Also, during the phase you should be ready to work very much with the team every day (because it's short) -- clarify requirements and help resolving risks (finding compromises on technical solutions and Scope options, for example).

And during project you should ask for often demos (every 2 weeks at least), where you should check what guys deliver. Not only quickly looking on their screenshare, but also go to the server where it's installed and check thoroughly that everything is fine and progress is good. And refining rest of scope -- but trying not to add new functionality in Scope (what always happens), but finding Minimal Viable Product features really.

Drawbacks of Elaboration phase approach are following:

  1. It costs.
  2. It is very difficult to think over all design solutions for the whole project so early for you and vendor.
  3. There will always be conflicting things, or things specified not precisely enough in the spec.

So, it's not silver bullet. But still useful instrument to get initial agreements in written format. Also, it allows vendor to relax a bit and produce more accurate estimate -- i.e. take responsibility and commit on it.

If the first project is successful, and vendor gains your trust, then for its future phases the Discovery can be even cheaper, or you can move to T&M model to lower bureaucracy and your own costs for the project.

About risk mitigation see also "The Rational Unified Process Made Easy" -- great book about balance of Waterfall and Agile approaches.

When you should allow vendor to increase project price (or ask you to remove low-priority features):

  • When a truly unexpected risk strikes. For example, some integration problems with 3rd party you provide.
  • When you change your requirements a lot.
  • When he should update your legacy code -- often developers need 1-2 months to get familiar with legacy good enough to provide accurate estimates.

This is more matter of negotiations ofcourse -- there should be constructive communication around costs and scope -- try to understand vendor's points of view, make sure he understands yours, try to learn from him, don't try to implement everything during the project -- be ready to big cuts of functionality. And everything should be fine in the end!


I infer from your question that the contract type in this context is a firm fixed price model. If so, the seller is on the hook for completion of the contracted scope no matter the financial loss the seller experiences, except when explicit stop loss criteria in the contract have been met. If stop loss language was poorly written or absent, then there is no trigger a seller can use to have the buyer come back to the table.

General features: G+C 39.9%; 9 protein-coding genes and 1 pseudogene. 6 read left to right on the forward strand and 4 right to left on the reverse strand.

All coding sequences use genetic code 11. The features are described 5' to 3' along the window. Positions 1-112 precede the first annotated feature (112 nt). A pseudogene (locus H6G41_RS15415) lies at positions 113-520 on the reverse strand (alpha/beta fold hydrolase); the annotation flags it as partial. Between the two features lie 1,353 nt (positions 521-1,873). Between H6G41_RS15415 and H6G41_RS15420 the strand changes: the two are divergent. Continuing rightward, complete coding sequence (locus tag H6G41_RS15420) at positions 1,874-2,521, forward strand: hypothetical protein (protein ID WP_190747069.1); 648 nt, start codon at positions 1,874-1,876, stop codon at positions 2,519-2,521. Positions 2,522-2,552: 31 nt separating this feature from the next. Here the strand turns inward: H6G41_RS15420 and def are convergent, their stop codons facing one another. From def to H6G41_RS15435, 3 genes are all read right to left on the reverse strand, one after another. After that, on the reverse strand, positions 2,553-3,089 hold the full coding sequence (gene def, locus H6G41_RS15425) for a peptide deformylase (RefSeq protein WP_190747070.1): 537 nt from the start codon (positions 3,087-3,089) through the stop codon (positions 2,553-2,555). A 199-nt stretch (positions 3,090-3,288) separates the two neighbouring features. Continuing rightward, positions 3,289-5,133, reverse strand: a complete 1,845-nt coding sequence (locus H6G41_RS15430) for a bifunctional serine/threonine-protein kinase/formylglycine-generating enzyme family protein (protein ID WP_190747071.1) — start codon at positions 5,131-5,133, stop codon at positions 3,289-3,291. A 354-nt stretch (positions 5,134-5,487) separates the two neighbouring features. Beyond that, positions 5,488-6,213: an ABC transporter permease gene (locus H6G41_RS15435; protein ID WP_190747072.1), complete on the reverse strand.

That said, the reality is that if the seller is in a serious loss situation, the work or its quality is in jeopardy and no one really wins. It is in the buyer's best interest to sit back down with the seller and work out a more reasonable deal in order to keep the project going so everyone wins. The risk here is that the buyer can lose confidence and stop the work for cause, possibly litigate for damages, and ruin the seller's reputation in the industry.

So the best solution is, when estimating work that is quite unknown or with heavy risks or a FoAK (first of a kind), to use a different type of contract model, such as Time and Materials or Cost Plus Fee.


This usually happens when Project Scope document is not prepared well. As a software engineer, we sometimes miss to put important functionalities and they come up as unforseen. And it comes very necessary to work on sub-routines/functions which are underlying the given software specifications.

Ask the vendor to:

  • Raise a documented change request
  • Explain the need to put additional efforts

After all this, you pay more only if it makes sense to you.

You shouldn't pay if it there is any mistake or delay in delivery previously documented functionality.